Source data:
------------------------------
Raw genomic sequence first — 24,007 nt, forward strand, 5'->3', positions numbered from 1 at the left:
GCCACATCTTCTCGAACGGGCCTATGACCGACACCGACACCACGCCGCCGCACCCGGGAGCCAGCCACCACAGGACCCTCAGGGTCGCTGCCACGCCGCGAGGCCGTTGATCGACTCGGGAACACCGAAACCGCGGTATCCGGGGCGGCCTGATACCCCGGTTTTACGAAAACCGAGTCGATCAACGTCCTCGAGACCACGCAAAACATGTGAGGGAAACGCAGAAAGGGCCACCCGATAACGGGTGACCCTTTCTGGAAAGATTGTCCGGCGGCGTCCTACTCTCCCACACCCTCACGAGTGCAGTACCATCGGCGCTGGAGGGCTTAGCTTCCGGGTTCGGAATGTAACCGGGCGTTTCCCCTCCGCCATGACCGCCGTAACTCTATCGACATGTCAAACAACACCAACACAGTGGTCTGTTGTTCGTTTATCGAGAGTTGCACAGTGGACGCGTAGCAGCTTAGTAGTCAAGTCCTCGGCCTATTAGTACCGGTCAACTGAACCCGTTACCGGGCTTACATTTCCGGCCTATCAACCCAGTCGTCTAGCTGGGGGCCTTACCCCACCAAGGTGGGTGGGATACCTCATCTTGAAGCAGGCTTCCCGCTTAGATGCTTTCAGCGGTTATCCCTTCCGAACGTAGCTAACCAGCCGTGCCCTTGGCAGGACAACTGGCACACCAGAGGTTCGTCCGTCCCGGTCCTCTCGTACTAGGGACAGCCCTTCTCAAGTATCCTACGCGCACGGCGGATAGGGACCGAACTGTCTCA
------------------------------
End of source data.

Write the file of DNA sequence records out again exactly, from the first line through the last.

Raw genomic sequence first — 24,007 nt, forward strand, 5'->3', positions numbered from 1 at the left:
GCCACATCTTCTCGAACGGGCCTATGACCGACACCGACACCACGCCGCCGCACCCGGGAGCCAGCCACCACAGGACCCTCAGGGTCGCTGCCACGCCGCGAGGCCGTTGATCGACTCGGGAACACCGAAACCGCGGTATCCGGGGCGGCCTGATACCCCGGTTTTACGAAAACCGAGTCGATCAACGTCCTCGAGACCACGCAAAACATGTGAGGGAAACGCAGAAAGGGCCACCCGATAACGGGTGACCCTTTCTGGAAAGATTGTCCGGCGGCGTCCTACTCTCCCACACCCTCACGAGTGCAGTACCATCGGCGCTGGAGGGCTTAGCTTCCGGGTTCGGAATGTAACCGGGCGTTTCCCCTCCGCCATGACCGCCGTAACTCTATCGACATGTCAAACAACACCAACACAGTGGTCTGTTGTTCGTTTATCGAGAGTTGCACAGTGGACGCGTAGCAGCTTAGTAGTCAAGTCCTCGGCCTATTAGTACCGGTCAACTGAACCCGTTACCGGGCTTACATTTCCGGCCTATCAACCCAGTCGTCTAGCTGGGGGCCTTACCCCACCAAGGTGGGTGGGATACCTCATCTTGAAGCAGGCTTCCCGCTTAGATGCTTTCAGCGGTTATCCCTTCCGAACGTAGCTAACCAGCCGTGCCCTTGGCAGGACAACTGGCACACCAGAGGTTCGTCCGTCCCGGTCCTCTCGTACTAGGGACAGCCCTTCTCAAGTATCCTACGCGCACGGCGGATAGGGACCGAACTGTCTCA